Why do we smile?
CERES WOOLLEY MAISCH, LONDON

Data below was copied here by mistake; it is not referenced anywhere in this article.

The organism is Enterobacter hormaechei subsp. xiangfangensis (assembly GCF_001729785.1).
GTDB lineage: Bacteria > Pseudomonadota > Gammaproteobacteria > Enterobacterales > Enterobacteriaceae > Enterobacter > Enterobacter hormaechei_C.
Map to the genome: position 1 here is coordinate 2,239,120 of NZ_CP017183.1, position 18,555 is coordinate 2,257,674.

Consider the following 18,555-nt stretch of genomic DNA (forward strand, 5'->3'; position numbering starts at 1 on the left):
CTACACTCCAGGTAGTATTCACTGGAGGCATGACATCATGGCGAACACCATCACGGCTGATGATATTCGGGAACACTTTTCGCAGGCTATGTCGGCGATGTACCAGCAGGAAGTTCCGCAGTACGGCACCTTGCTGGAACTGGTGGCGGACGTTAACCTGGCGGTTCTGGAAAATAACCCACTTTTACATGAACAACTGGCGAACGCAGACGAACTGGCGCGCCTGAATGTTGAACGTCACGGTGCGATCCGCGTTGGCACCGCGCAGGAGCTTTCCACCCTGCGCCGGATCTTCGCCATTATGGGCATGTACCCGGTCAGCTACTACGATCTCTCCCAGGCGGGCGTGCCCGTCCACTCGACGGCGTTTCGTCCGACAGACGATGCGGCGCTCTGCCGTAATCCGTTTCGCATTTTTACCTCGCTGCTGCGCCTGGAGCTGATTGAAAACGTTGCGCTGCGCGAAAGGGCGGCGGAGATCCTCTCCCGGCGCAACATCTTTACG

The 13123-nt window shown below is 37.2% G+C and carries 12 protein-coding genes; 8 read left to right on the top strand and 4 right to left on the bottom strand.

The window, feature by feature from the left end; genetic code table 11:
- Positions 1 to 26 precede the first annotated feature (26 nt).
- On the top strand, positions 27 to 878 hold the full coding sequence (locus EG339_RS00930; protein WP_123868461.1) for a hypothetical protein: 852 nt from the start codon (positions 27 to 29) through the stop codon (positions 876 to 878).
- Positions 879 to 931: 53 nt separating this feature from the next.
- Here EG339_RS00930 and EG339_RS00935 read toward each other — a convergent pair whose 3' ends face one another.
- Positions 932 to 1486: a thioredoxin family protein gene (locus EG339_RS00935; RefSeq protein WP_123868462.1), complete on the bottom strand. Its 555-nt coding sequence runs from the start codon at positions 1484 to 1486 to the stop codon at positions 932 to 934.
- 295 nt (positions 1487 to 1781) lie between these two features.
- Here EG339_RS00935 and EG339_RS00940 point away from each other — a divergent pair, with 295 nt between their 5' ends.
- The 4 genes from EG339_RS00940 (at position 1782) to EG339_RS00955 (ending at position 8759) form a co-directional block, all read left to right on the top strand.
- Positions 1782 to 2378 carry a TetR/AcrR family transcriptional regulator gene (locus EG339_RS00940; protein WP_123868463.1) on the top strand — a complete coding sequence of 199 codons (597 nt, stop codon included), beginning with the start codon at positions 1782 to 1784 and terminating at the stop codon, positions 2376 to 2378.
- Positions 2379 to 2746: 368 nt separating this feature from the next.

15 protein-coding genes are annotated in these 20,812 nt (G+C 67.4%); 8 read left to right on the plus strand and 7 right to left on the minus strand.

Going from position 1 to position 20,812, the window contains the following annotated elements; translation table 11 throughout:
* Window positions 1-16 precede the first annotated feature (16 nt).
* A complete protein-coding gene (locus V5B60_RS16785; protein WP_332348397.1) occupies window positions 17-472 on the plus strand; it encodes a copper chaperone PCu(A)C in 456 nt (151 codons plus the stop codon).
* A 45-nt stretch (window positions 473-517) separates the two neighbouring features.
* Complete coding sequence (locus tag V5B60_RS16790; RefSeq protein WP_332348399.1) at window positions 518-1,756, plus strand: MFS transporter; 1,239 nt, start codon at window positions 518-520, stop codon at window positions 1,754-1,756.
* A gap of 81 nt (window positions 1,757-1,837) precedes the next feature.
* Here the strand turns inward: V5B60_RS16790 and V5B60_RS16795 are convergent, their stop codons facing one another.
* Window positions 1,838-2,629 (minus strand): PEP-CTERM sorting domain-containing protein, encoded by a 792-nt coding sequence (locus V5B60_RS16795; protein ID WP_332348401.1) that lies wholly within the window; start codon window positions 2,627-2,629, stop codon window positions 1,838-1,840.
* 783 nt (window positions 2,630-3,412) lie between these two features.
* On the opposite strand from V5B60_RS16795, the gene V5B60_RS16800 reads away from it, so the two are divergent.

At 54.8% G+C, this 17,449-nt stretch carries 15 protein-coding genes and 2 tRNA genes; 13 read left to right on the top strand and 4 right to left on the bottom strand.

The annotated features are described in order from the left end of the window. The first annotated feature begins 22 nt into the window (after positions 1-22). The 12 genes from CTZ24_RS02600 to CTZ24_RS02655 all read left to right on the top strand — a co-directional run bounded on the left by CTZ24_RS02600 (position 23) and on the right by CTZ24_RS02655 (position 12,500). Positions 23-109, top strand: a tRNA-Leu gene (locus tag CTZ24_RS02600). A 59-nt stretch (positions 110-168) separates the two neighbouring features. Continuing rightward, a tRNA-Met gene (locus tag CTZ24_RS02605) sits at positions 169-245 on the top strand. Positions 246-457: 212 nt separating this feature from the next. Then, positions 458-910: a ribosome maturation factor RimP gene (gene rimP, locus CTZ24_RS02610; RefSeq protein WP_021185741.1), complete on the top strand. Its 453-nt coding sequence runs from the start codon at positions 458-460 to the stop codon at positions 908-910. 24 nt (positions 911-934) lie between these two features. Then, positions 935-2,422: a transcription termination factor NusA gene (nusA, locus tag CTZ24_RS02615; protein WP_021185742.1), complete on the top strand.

Smiling is a social signal which, usually, communicates to others our positive emotion and intent. When we feel good or we’re pleased to see someone, this emotion plays out in our facial expression. This sounds very jolly, but in some contexts smiles can also convey fear or submissiveness. Researchers who studied the facial expressions of martial arts fighters facing off before a clash found that those who smiled were more likely to go on to lose: the theory is that in this case their smile betrayed their fear or inferiority. A related important distinction is between genuine, involuntary smiles, which are marked by greater creasing around the eyes, and deliberate or feigned smiles, which are deployed strategically to convey happiness, pleasure or deference, and lack the telltale eye wrinkling.